SCOTTISH BORDERS

UK South Scotland Junction pool and view of Tweed at KelsoThe Scottish Borders is a region full of history and intrigue, as it had been the site of border struggles since the Roman times. It has also seen several historic battles between the Scottish and English sides, such as the Scottish Wars of Independence and the raids of the Scottish Reivers. The Scottish Borders originally encompassed the Borders region, which spanned from Dumfries to the English town of Cumbria. Today, the administrative section covers the eastern part of the Southern Uplands.

The Scottish Borders remains a remarkably beautiful place, despite the numerous ugly battles that have taken place here. The region is home to rich greenery- from wild upland areas and rolling hills, to pastoral green plains. The air is pleasantly scented by the changing seasons, which add character to the large border land that is divided by the trickling River Tweed, which runs eastwards. Hence, the beauty of the Scottish Borders has been aptly described by Sir Walter Scott (local writer and poet) in many of his poems.

The region is also generously sprinkled with ancient architectural gems such as the medieval abbeys, which can be discovered during a comfy stay in one of the Borders’ neat towns. The Scottish Borders was once well populated with large monastic communities that were supported by small burghs (from the 12th century onwards). These communities however, were constantly under attack during the Scottish-English clashes; and hence many monuments from this period have been ruined. However, the influence of these communities was strong as the Scottish Borders is still considered to be one of the cradles of the spread of Christianity in Northern England and Scotland.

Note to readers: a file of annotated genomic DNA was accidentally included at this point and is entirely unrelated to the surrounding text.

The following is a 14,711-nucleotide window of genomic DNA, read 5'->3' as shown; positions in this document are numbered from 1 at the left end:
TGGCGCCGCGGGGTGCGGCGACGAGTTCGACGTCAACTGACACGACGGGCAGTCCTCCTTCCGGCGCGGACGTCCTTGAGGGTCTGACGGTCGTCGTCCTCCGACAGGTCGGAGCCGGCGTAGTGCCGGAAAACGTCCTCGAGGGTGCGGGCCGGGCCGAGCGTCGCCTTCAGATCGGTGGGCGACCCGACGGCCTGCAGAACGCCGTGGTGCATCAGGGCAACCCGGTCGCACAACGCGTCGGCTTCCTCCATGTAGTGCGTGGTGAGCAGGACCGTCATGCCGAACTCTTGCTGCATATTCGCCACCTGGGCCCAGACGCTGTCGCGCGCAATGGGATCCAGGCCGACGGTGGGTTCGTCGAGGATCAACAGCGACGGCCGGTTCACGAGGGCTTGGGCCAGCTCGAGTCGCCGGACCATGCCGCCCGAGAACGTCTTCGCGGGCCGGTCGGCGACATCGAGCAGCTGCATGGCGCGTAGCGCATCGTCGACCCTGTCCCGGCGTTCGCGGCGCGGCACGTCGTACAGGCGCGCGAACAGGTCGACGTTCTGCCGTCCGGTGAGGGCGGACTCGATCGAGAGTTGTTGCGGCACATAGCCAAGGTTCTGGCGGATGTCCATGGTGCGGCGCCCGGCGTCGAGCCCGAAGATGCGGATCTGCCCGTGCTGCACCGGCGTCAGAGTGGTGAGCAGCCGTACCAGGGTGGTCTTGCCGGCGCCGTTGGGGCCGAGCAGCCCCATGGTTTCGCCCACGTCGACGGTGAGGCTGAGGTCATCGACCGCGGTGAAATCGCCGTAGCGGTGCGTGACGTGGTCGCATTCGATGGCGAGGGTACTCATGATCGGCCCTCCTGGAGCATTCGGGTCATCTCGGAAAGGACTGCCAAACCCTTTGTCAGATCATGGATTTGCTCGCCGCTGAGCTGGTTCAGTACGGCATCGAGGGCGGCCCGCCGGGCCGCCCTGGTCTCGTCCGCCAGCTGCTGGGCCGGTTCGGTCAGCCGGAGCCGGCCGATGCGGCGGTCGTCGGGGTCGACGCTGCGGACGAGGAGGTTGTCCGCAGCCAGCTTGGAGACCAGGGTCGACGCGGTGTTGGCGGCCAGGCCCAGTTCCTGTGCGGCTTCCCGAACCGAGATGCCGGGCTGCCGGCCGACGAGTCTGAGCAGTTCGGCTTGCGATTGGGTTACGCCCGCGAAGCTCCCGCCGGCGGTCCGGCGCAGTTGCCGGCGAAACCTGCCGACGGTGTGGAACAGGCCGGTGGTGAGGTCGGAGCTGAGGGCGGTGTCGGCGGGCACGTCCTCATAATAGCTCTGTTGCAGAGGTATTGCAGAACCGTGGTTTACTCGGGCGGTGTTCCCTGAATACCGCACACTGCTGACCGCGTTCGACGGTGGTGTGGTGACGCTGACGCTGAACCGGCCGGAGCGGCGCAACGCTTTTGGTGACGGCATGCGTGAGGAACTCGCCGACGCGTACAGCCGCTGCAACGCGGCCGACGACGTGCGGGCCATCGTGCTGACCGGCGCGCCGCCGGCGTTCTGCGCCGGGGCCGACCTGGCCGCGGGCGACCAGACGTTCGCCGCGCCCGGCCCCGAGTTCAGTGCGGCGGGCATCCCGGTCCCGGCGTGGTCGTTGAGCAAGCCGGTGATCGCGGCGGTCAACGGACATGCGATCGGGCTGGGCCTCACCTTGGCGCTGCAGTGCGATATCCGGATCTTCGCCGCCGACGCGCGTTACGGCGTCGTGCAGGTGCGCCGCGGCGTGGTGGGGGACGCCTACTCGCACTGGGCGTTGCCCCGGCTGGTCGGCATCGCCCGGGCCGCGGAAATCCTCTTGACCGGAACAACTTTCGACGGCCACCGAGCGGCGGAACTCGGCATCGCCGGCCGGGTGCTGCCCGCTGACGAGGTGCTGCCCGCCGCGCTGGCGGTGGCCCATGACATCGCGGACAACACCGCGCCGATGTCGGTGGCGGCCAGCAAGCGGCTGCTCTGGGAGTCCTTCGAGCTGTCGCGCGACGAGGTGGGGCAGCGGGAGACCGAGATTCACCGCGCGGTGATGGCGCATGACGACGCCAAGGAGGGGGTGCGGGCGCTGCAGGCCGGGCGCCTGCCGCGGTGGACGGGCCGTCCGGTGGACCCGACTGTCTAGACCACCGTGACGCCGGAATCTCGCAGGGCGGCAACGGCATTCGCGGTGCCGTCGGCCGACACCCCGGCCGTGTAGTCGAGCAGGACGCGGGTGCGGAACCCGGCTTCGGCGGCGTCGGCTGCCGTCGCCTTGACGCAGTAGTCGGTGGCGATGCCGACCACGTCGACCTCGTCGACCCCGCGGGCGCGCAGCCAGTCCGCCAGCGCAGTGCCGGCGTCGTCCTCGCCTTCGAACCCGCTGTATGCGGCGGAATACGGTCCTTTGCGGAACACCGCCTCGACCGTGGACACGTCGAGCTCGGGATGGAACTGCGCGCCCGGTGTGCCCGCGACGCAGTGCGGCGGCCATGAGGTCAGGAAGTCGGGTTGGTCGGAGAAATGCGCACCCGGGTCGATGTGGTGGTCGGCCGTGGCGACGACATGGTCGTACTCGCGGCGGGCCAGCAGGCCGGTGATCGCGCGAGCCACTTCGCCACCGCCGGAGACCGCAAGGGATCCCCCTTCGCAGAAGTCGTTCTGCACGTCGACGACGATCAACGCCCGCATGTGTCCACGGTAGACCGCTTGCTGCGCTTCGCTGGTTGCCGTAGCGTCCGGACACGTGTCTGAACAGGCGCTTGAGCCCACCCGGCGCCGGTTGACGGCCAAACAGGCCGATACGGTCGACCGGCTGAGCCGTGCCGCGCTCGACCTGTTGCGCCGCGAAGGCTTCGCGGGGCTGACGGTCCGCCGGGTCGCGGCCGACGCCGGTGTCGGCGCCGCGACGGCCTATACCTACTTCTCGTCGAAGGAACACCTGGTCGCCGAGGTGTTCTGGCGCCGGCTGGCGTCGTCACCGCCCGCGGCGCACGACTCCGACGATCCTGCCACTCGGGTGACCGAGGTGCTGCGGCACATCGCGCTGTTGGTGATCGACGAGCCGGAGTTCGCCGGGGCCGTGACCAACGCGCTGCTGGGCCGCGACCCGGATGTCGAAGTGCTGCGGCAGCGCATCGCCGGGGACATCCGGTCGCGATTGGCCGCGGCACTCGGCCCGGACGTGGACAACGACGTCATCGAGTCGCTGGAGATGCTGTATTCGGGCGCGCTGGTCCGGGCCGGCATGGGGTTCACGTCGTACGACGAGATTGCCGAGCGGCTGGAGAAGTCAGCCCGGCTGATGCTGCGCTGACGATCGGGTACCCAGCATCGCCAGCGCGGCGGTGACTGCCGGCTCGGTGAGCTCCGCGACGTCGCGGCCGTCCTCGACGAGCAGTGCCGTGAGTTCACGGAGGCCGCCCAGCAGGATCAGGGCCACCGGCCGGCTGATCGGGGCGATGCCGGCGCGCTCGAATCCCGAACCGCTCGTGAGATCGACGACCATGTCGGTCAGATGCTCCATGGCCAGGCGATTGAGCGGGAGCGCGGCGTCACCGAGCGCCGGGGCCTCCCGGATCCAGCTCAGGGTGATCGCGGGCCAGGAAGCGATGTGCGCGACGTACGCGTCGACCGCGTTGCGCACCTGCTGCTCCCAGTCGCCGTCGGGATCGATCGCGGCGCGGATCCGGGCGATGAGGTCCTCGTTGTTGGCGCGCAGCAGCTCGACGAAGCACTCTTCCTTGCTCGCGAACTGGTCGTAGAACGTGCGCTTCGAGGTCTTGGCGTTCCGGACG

Activities
The natural landscape of the region is encouraging to walking, cycling and even fishing enthusiasts. The Scottish Borders tourist board is actively involved in creating and promoting the region’s trails, such as The Southern Uplands Way and The Cuthbert’s Way (coastal routes) and the Borders Abbeys Way (a 65mile route that links the major the abbeys in towns such as Melrose and Kelso). These trails are conveniently separated for walkers and cyclists. There are also additional cycling routes around the region (each with a different ‘feel’), boasting challenging hills and forested paths. Alternatively, you can head to the wild upland areas for bird-watching; or to the River Tweed for a fruitful salmon and trout fishing trip.







UK South Scotland neidpath castleThe town of Peebles (pop 8,000) sits on a pretty spot on the northern banks of the Tweed River. Hardly housing any great tourist attraction, Peebles sees many visitors in the summer especially; thanks to its serene atmosphere and tree-lined pathways that make for good strolls. The town was once a royal burgh and evidence of its past prosperity (thanks to its ventures into the wool and hydropath industries) can be sighted in the rows of Victorian era houses. You can easily spend a few days simply exploring the town’s quirky stores and cafes, as well as the surrounding hills and woodlands.

Sights
Peebles’s location makes it a great place for strolls (along the river) and cycling trips. The area’s banks are also known for being a good picnic spot, with its grassy patches and playgrounds. However, the town also offers some architectural intrigue in the form of its Neidpath Castle - a 14th tower house in the west of Peebles that is reputed to be haunted. The Old Parish Church (also in the west of town) is another ancient structure worth exploring. You can also pop by the local Tweeddale Museum & Art Gallery [High Street +44 172 1724820, www.scotborders.gov.uk/outabout/visit/museums/3132.html Free] (which was just recently refurbished) to sight some interesting artworks.

 


UK South Scotland Traquair House WikipediaLying a few kilometres southeast of Peebles, the iconic Traquair House [+44 189 66830323 http://www.traquair.co.uk ad/ch £7.60/4.10] is the oldest inhabited residence in Scotland. No one knows the exact year that this building was erected; however, the earliest documentation of this house dates back to 1107. The fortified mansion had a rather humble beginning, as it is believed that the Traquair House was initially used as a royal hunting lodge. The impressive tower house that you see today was a result of continual expanded over the next 500 years.